When Amazon CEO Jeff Bezos visited China in 2007, he expected that one day soon China would be a double-digit percentage of Amazon's sales. Yet, by 2019, Amazon, the most powerful and successful ecommerce company in the world, had quit China.
In Winning in China: 8 Stories of Success and Failure in the World's Largest Economy, Wharton experts Lele Sang and Karl Ulrich explore the success and failure of several well-known companies, including Hyundai, LinkedIn, Sequoia Capital, and InMobi, as more and more businesses look to reap profits from the demand of 1.4 billion people.
Sang, Global Fellow at the Wharton School of the University of Pennsylvania, and Ulrich, Vice Dean of Entrepreneurship and Innovation at the Wharton School, answer four critical questions: Which factors explain the success (or failure) of foreign companies entering China?What challenges and pitfalls can a company entering China expect to encounter? How can a prospective entrant realistically assess its chances? Which managerial decisions are critical, and which approaches are most effective? Sang and Ulrich answer these questions by examining the stories of eight well-known and respected companies that have entered China. They study: How Norwegian Cruise Line's entry into China displays how cultural differences can boost or sink different companies; How Intel, one of the oldest, most respected firms in Silicon Valley, thrived in a country that seems to favor agile upstarts; How Zegna, the Italian luxury brand, has emerged as another surprising success story and how it plans to navigate new headwinds from the COVID-19 pandemic.Through these engaging and illuminating stories, Sang and Ulrich offer a framework and path for organizations looking for a way to successfully enter the world's largest economy. History can be a teacher, and China, a country with 3,500 years of written history, has much to teach.
Lele Sang is Global Fellow at the Wharton School of the University of Pennsylvania. A former journalist and editor, she has worked for the Beijing News and Caijing Magazine covering business and politics. She was also a visiting scholar at UC Berkeley, Graduate School of Journalism. She holds an MPA degree from the University of Pennsylvania. Karl T. Ulrich is Vice Dean of Entrepreneurship and Innovation and the CIBC Professor of Entrepreneurship and e-Commerce at the Wharton School of the University of Pennsylvania. His recent work focuses on innovation strategy, with a particular emphasis on innovation in China. He is the co-author of Product Design and Development (7th Edition, McGraw-Hill, 2019) and of Innovation Tournaments (Harvard Business Press, 2009). Ulrich holds bachelor's, master's, and doctoral degrees in mechanical engineering from MIT.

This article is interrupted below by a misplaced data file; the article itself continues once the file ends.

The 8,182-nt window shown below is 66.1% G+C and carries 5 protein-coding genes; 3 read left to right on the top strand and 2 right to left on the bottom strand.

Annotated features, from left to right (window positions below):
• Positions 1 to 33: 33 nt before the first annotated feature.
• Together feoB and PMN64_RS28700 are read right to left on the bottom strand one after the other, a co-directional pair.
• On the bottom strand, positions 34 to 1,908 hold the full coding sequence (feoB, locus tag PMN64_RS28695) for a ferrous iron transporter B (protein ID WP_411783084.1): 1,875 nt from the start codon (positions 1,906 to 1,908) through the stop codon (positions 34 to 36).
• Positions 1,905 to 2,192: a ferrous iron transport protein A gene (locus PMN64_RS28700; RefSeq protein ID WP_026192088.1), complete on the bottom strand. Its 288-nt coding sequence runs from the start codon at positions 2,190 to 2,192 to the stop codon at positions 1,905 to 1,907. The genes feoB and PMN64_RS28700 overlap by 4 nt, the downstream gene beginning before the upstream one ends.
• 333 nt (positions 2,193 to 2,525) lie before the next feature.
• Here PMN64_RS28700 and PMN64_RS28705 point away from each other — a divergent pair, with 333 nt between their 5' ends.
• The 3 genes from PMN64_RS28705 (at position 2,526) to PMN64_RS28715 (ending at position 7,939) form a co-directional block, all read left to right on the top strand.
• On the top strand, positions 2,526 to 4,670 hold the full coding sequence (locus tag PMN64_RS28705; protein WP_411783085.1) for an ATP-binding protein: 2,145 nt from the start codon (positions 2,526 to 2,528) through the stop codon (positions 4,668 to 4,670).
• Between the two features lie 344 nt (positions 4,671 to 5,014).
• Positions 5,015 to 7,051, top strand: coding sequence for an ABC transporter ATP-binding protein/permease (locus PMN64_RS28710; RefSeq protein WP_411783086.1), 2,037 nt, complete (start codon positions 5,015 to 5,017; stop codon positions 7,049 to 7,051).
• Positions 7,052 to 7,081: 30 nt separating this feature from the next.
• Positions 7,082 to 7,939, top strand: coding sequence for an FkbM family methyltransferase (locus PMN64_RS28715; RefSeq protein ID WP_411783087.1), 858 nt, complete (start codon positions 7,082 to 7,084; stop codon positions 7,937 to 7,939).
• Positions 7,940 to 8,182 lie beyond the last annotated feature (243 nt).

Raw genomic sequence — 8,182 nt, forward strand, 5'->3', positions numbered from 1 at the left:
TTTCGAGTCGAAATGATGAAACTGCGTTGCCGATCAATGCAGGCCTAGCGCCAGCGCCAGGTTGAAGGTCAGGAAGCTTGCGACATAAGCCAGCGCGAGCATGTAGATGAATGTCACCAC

"China isn't easy for anyone, and many foreign players have stumbled. But Lele Sang and Karl Ulrich have done meticulous firsthand research and shown that it is absolutely winnable, no matter your origins or industry. Rather than cherry pick successes, they've picked a spectrum of instructive case studies that will help anyone with an interest in the Chinese market to maximize their chances, and they give straightforward, actionable advice. Read it!"—Rui Ma, Creator and Co-Host of Techbuzz China
"How does a foreign business gain a foothold in the vast Chinese economy? In this slim volume, Sang and Ulrich present a series of case studies of companies that have succeeded and failed in the enticingly large, albeit potentially disastrous, market . . . . One standout portion involves Norwegian Cruise Line, which, in its attempt to tailor to the wants of Chinese customers, went so far as to design the ship Joy to cater to their specific needs. Things did not ultimately tilt in Norwegian's favor yet the details illustrate just how far a company will go in trying to crack a lucrative market—and how it can come up short even with its best effort. A navigable, sprightly primer on an often elusive Asian market."—Kirkus Reviews
"As China's strong post-COVID rebound recharges its magnetic attraction for foreign firms, Winning in China provides invaluable, practical and actionable lessons for anyone thinking of entering the massive but brutally competitive and politically challenging Chinese market—based on fascinating, well-researched and easy-to-read case studies of success and failure over the past two decades by some of the world's iconic companies."—Geoffrey Garrett, Dean, USC Marshall School of Business